Neither belong to me, but they came from the same place that I got a lot of my equipment from.




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[*] posted on 18-7-2014 at 10:23


Quote: Originally posted by kavu  
That's a TLC sprayer, bottom suction tube is place into a staining solution and then air is passed through the side-arm. This will suck staining solution to the steam of air (thanks to venturi effect) and gives a uniform spray coating on a TLC plate.

[Edited on 18-7-2014 by kavu]


Thank You! It's great to start putting functions to faces. Sounds like it will go great with the TLC plates, and such that were also in the trove.
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[*] posted on 18-7-2014 at 10:25
Mystery Glassware II


Here's another piece that I could use help identifying:



2014-07-18 08.31.34.jpg - 2.4MB
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[*] posted on 18-7-2014 at 12:30


Wow that is an unusual setup definitely custom. Its used to dry material very sensitive to thermal decomposition.

Solvent vapor enters on the top (of photo) and fill the jacket. A ST joint 10/30? (bottom of photo) thermometer goes into the bottom and is secured using the spring barbs. The vapor exits through the right side (of photo). The sample is loaded through the male ST joint on the top and connected to a vapor trap or another flask to condense the vapors coming off the sample.

Usually this is used to dry samples that are very easily decomposed under elevated temperatures. In your case this apparatus is special. Its design allows it to be used under mild pressure. This method of drying is very very slow but you don't get hotspots and charring of material as the vapor helps to keep even heating.

Also yes why the new thread?




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electrokinetic
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[*] posted on 18-7-2014 at 17:06


Quote: Originally posted by Ascaridole  
Wow that is an unusual setup definitely custom. Its used to dry material very sensitive to thermal decomposition.

Solvent vapor enters on the top (of photo) and fill the jacket. A ST joint 10/30? (bottom of photo) thermometer goes into the bottom and is secured using the spring barbs. The vapor exits through the right side (of photo). The sample is loaded through the male ST joint on the top and connected to a vapor trap or another flask to condense the vapors coming off the sample.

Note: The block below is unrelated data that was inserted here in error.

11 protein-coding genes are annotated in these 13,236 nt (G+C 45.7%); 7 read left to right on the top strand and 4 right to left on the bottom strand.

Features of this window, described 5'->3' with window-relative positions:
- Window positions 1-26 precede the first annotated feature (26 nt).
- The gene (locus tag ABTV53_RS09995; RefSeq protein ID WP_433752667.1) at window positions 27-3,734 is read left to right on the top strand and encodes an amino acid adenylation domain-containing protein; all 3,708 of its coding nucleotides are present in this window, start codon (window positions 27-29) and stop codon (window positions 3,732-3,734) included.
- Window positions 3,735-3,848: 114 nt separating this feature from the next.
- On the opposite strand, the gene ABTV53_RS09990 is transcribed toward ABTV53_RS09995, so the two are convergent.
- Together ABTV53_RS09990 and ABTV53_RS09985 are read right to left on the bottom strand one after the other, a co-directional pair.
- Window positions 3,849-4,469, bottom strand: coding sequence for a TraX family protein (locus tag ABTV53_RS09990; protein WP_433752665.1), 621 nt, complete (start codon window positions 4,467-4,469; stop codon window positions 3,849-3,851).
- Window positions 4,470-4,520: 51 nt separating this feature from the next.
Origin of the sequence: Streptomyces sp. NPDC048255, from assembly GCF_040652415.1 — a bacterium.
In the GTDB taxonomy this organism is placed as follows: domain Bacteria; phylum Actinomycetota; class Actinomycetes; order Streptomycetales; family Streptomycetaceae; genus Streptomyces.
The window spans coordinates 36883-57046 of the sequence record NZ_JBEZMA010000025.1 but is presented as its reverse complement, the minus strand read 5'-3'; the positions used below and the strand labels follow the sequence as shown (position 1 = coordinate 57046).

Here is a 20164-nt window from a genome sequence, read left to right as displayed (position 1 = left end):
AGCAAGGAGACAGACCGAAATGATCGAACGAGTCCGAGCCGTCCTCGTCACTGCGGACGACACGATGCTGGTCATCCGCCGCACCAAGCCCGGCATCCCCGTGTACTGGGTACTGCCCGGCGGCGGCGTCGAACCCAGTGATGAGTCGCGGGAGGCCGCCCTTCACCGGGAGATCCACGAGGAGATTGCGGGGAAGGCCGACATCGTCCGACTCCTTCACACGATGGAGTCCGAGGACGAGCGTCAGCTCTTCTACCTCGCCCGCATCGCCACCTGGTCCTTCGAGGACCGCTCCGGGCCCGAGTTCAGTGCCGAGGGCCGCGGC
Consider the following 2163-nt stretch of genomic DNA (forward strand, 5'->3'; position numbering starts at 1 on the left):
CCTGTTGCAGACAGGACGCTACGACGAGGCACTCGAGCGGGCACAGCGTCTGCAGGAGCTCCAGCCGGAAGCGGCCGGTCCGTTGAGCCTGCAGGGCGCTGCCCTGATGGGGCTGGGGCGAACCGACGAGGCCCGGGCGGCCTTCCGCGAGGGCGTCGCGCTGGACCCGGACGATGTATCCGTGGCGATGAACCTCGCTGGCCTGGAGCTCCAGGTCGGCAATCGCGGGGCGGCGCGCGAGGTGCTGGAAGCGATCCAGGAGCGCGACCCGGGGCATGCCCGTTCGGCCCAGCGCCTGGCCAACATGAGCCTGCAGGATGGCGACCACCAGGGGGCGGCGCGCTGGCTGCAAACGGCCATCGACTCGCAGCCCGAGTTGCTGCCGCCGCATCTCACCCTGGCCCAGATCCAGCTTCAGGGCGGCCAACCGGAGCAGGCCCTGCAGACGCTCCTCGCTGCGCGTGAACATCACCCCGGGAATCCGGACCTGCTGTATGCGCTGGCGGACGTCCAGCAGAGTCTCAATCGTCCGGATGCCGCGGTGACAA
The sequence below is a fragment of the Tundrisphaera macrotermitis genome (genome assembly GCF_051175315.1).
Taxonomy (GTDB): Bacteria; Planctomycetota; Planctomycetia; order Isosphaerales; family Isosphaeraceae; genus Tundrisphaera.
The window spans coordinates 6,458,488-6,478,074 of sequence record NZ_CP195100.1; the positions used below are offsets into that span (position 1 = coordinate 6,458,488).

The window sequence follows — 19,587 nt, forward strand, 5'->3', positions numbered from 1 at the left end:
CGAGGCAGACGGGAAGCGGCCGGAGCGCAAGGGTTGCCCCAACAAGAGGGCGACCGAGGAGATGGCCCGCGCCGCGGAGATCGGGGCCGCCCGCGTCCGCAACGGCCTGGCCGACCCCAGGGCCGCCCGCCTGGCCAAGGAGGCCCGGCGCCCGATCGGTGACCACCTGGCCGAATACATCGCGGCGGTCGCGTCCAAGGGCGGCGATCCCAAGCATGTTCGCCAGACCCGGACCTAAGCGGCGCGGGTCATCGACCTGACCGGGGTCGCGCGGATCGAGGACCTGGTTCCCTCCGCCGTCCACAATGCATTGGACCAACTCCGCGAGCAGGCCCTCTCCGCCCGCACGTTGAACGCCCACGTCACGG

Usually this is used to dry samples that are very easily decomposed under elevated temperatures. In your case this apparatus is special. Its design allows it to be used under mild pressure. This method of drying is very very slow but you don't get hotspots and charring of material as the vapor helps to keep even heating.

Also yes why the new thread?


Wow, thank you for the explanation. I don't know when I'll have a chance to use it but it's good to know what it is.
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[*] posted on 19-7-2014 at 11:33


Let's call this #6. It's an Ehrlenmeyer flask with a tube running through it. The picture doesn't show it but the tube is open at both ends. My guess is it's custom.



2014-07-15 14.05.52.jpg - 1.9MB

[Edited on 20-7-2014 by electrokinetic]
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[*] posted on 19-7-2014 at 11:51


Alright, well here's #7 then (Which would make the two in my last post #4 and #5 from left to right)
It looks like a drying tube to me, but it's closed on one end, and looks rather unusual, so I wasn't sure.
IMG_1317.jpg - 480kB

[Edited on 7-19-2014 by zts16]




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[*] posted on 19-7-2014 at 15:19


#6 is probably used to dissolve a gas in a liquid.
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[*] posted on 19-7-2014 at 15:55


Quote: Originally posted by prof_genius  
#6 is probably used to dissolve a gas in a liquid.
Yeah, I think you're probably right about that. It would be quite a useful piece to have.



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[*] posted on 19-7-2014 at 20:45


I'm thinking of finding a local glassblower and having them make me one.
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[*] posted on 19-7-2014 at 21:29


I believe that the "drying tube" is for fermentation, IIRC. Filling it with a bacterial culture and turning it upright will collect any gas that is produced.



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[*] posted on 19-7-2014 at 23:40


I cannot recall the exact use of #7 but as far as I remember it's used in biochem to measure gas formation from samples. The tube is filled with water and the sample is inserted to the bent part. As gas is formed it is collected to the closed end of the tube.
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[*] posted on 8-8-2014 at 15:51


Quote: Originally posted by Ascaridole  

Oh, just notice the spring barbs... adds to the mystery...
I take it that the spring barbs are the little pointy things on there near the joints? What are they for? I have several pieces that have them and I was rather mystified.